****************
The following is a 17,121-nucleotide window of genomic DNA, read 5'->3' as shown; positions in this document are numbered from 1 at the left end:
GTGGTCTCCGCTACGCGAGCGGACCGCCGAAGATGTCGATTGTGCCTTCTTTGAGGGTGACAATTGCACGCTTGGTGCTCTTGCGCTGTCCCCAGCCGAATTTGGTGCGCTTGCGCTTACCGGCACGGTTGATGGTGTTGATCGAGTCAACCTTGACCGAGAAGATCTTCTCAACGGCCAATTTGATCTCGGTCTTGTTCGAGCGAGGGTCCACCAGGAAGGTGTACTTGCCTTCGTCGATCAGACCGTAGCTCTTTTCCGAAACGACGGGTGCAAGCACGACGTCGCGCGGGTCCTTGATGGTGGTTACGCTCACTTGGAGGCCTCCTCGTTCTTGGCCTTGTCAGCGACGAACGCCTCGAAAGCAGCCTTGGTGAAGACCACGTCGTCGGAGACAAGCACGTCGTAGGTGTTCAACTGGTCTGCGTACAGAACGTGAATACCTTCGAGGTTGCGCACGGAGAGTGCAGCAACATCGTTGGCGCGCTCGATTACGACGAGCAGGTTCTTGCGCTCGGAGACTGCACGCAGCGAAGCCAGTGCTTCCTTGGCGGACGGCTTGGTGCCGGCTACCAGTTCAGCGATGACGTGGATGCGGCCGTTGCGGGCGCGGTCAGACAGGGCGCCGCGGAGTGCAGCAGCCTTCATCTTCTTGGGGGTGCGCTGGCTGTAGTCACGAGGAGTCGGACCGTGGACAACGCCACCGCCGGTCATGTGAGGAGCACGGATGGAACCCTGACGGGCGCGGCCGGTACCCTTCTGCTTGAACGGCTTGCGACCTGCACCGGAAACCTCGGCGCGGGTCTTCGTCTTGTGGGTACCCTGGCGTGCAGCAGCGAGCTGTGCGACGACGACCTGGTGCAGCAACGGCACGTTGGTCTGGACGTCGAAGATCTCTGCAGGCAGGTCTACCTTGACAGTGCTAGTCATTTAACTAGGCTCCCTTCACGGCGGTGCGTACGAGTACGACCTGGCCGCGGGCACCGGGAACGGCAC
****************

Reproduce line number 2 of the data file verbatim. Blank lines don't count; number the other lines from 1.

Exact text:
GTGGTCTCCGCTACGCGAGCGGACCGCCGAAGATGTCGATTGTGCCTTCTTTGAGGGTGACAATTGCACGCTTGGTGCTCTTGCGCTGTCCCCAGCCGAATTTGGTGCGCTTGCGCTTACCGGCACGGTTGATGGTGTTGATCGAGTCAACCTTGACCGAGAAGATCTTCTCAACGGCCAATTTGATCTCGGTCTTGTTCGAGCGAGGGTCCACCAGGAAGGTGTACTTGCCTTCGTCGATCAGACCGTAGCTCTTTTCCGAAACGACGGGTGCAAGCACGACGTCGCGCGGGTCCTTGATGGTGGTTACGCTCACTTGGAGGCCTCCTCGTTCTTGGCCTTGTCAGCGACGAACGCCTCGAAAGCAGCCTTGGTGAAGACCACGTCGTCGGAGACAAGCACGTCGTAGGTGTTCAACTGGTCTGCGTACAGAACGTGAATACCTTCGAGGTTGCGCACGGAGAGTGCAGCAACATCGTTGGCGCGCTCGATTACGACGAGCAGGTTCTTGCGCTCGGAGACTGCACGCAGCGAAGCCAGTGCTTCCTTGGCGGACGGCTTGGTGCCGGCTACCAGTTCAGCGATGACGTGGATGCGGCCGTTGCGGGCGCGGTCAGACAGGGCGCCGCGGAGTGCAGCAGCCTTCATCTTCTTGGGGGTGCGCTGGCTGTAGTCACGAGGAGTCGGACCGTGGACAACGCCACCGCCGGTCATGTGAGGAGCACGGATGGAACCCTGACGGGCGCGGCCGGTACCCTTCTGCTTGAACGGCTTGCGACCTGCACCGGAAACCTCGGCGCGGGTCTTCGTCTTGTGGGTACCCTGGCGTGCAGCAGCGAGCTGTGCGACGACGACCTGGTGCAGCAACGGCACGTTGGTCTGGACGTCGAAGATCTCTGCAGGCAGGTCTACCTTGACAGTGCTAGTCATTTAACTAGGCTCCCTTCACGGCGGTGCGTACGAGTACGACCTGGCCGCGGGCACCGGGAACGGCAC